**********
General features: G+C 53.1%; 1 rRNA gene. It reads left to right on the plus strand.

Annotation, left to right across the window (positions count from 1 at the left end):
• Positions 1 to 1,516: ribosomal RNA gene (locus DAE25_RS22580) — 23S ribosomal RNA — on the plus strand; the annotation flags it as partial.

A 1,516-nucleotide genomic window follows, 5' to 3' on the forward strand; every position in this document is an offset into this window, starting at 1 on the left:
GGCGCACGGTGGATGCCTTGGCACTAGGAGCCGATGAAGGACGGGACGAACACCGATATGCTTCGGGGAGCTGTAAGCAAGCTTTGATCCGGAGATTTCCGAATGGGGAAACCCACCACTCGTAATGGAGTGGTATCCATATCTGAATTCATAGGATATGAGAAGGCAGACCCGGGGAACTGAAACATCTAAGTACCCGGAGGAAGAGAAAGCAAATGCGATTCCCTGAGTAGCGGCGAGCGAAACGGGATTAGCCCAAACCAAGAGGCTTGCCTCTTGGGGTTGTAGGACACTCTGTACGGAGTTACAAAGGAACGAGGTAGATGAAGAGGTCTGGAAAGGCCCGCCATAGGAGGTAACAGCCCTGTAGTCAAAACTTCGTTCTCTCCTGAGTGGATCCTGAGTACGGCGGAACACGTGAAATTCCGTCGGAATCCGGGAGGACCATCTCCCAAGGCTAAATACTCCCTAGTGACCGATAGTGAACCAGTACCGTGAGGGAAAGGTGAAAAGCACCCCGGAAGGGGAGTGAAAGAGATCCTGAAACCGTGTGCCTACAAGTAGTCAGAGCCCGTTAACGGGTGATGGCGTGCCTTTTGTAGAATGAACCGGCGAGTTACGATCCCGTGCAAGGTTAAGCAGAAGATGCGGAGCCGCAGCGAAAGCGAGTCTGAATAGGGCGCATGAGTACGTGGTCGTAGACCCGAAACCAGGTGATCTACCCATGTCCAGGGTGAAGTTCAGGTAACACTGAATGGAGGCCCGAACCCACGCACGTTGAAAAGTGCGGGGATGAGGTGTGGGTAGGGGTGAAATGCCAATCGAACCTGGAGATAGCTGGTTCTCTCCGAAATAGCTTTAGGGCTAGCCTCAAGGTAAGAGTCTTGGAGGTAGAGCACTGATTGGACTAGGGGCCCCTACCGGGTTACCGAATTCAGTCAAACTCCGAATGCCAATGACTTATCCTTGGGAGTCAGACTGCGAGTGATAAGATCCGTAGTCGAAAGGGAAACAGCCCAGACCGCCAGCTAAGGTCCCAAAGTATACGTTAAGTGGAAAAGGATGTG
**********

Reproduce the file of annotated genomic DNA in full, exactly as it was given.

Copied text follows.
General features: G+C 53.1%; 1 rRNA gene. It reads left to right on the plus strand.

Annotation, left to right across the window (positions count from 1 at the left end):
• Positions 1 to 1,516: ribosomal RNA gene (locus DAE25_RS22580) — 23S ribosomal RNA — on the plus strand; the annotation flags it as partial.

A 1,516-nucleotide genomic window follows, 5' to 3' on the forward strand; every position in this document is an offset into this window, starting at 1 on the left:
GGCGCACGGTGGATGCCTTGGCACTAGGAGCCGATGAAGGACGGGACGAACACCGATATGCTTCGGGGAGCTGTAAGCAAGCTTTGATCCGGAGATTTCCGAATGGGGAAACCCACCACTCGTAATGGAGTGGTATCCATATCTGAATTCATAGGATATGAGAAGGCAGACCCGGGGAACTGAAACATCTAAGTACCCGGAGGAAGAGAAAGCAAATGCGATTCCCTGAGTAGCGGCGAGCGAAACGGGATTAGCCCAAACCAAGAGGCTTGCCTCTTGGGGTTGTAGGACACTCTGTACGGAGTTACAAAGGAACGAGGTAGATGAAGAGGTCTGGAAAGGCCCGCCATAGGAGGTAACAGCCCTGTAGTCAAAACTTCGTTCTCTCCTGAGTGGATCCTGAGTACGGCGGAACACGTGAAATTCCGTCGGAATCCGGGAGGACCATCTCCCAAGGCTAAATACTCCCTAGTGACCGATAGTGAACCAGTACCGTGAGGGAAAGGTGAAAAGCACCCCGGAAGGGGAGTGAAAGAGATCCTGAAACCGTGTGCCTACAAGTAGTCAGAGCCCGTTAACGGGTGATGGCGTGCCTTTTGTAGAATGAACCGGCGAGTTACGATCCCGTGCAAGGTTAAGCAGAAGATGCGGAGCCGCAGCGAAAGCGAGTCTGAATAGGGCGCATGAGTACGTGGTCGTAGACCCGAAACCAGGTGATCTACCCATGTCCAGGGTGAAGTTCAGGTAACACTGAATGGAGGCCCGAACCCACGCACGTTGAAAAGTGCGGGGATGAGGTGTGGGTAGGGGTGAAATGCCAATCGAACCTGGAGATAGCTGGTTCTCTCCGAAATAGCTTTAGGGCTAGCCTCAAGGTAAGAGTCTTGGAGGTAGAGCACTGATTGGACTAGGGGCCCCTACCGGGTTACCGAATTCAGTCAAACTCCGAATGCCAATGACTTATCCTTGGGAGTCAGACTGCGAGTGATAAGATCCGTAGTCGAAAGGGAAACAGCCCAGACCGCCAGCTAAGGTCCCAAAGTATACGTTAAGTGGAAAAGGATGTG